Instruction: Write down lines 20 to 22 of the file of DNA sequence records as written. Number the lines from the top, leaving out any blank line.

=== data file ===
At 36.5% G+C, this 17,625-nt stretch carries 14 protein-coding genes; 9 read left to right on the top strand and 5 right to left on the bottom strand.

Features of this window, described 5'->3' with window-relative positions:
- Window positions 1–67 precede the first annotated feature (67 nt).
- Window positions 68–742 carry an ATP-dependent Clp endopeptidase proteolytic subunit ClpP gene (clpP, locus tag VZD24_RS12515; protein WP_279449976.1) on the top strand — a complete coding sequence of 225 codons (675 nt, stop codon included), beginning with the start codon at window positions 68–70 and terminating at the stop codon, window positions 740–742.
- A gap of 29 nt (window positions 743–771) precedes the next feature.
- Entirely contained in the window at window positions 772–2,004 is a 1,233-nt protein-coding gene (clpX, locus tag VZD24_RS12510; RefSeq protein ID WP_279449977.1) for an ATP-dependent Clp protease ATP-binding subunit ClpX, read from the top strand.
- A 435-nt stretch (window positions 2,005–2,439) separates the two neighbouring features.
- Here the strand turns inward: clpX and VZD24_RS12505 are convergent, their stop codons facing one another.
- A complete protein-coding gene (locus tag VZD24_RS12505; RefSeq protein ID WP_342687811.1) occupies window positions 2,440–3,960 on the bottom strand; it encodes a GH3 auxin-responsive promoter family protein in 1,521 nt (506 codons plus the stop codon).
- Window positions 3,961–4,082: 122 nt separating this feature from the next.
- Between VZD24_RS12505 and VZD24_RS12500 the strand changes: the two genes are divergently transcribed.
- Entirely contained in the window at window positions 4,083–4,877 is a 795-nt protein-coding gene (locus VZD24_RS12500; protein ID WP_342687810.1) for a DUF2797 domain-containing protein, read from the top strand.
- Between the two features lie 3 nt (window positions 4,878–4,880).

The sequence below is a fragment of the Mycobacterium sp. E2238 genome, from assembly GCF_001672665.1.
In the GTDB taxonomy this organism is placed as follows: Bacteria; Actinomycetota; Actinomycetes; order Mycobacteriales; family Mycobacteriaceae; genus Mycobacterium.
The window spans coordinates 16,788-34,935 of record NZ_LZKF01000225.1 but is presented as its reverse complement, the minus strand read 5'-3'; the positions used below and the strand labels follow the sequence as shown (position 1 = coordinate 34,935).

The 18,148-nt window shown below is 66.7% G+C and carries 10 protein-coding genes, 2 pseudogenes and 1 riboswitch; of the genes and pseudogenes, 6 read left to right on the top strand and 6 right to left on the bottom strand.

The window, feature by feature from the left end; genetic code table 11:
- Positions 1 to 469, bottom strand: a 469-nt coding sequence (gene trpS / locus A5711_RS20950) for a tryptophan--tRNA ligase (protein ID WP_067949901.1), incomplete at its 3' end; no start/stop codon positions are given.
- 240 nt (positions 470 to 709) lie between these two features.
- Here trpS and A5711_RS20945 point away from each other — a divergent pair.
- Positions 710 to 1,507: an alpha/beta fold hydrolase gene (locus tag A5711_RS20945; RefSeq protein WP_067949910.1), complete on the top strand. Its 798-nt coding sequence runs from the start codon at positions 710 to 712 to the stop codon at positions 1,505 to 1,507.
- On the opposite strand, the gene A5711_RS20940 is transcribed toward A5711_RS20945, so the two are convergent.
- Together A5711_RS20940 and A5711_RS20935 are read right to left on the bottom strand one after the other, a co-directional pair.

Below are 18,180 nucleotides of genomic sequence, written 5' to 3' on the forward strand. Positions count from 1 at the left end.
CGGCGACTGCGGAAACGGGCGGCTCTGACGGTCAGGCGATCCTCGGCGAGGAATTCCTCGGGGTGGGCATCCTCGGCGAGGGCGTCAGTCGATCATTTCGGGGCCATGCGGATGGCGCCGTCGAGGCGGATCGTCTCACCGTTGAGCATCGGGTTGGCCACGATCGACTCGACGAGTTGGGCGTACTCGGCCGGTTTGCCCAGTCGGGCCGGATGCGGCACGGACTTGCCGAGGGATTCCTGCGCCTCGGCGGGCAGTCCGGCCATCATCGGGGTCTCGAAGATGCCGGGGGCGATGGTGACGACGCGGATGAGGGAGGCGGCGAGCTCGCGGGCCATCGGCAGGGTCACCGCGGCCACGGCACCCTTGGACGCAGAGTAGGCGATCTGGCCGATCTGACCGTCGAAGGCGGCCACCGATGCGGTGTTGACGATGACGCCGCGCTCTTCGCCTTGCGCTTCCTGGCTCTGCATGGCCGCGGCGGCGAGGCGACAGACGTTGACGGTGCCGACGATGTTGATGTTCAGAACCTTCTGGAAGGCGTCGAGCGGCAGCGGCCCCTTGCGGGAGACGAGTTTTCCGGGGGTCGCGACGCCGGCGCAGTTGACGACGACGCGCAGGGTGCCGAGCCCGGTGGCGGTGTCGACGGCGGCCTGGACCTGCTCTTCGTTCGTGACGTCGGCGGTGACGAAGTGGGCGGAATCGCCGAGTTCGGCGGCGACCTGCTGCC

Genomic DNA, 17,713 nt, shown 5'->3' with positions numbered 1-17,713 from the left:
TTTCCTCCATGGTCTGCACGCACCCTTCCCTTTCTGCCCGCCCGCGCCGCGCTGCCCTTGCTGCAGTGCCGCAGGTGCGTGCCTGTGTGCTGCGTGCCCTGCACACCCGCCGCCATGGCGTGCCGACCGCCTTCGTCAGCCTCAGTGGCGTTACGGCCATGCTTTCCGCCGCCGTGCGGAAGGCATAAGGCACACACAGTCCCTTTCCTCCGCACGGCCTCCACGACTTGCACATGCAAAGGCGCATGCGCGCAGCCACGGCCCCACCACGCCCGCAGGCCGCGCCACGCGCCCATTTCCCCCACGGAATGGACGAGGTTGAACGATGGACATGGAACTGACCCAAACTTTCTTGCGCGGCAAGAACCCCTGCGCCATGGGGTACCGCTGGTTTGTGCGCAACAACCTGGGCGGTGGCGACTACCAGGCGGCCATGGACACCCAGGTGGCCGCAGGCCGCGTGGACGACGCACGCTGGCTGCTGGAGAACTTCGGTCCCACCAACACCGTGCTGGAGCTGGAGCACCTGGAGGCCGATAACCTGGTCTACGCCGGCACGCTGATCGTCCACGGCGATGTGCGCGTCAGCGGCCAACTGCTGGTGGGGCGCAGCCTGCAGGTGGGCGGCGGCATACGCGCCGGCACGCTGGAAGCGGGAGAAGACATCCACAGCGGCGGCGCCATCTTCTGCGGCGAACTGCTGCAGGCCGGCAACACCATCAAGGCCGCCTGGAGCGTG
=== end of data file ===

- 240 nt (positions 470 to 709) lie between these two features.
- Here trpS and A5711_RS20945 point away from each other — a divergent pair.
- Positions 710 to 1,507: an alpha/beta fold hydrolase gene (locus tag A5711_RS20945; RefSeq protein WP_067949910.1), complete on the top strand. Its 798-nt coding sequence runs from the start codon at positions 710 to 712 to the stop codon at positions 1,505 to 1,507.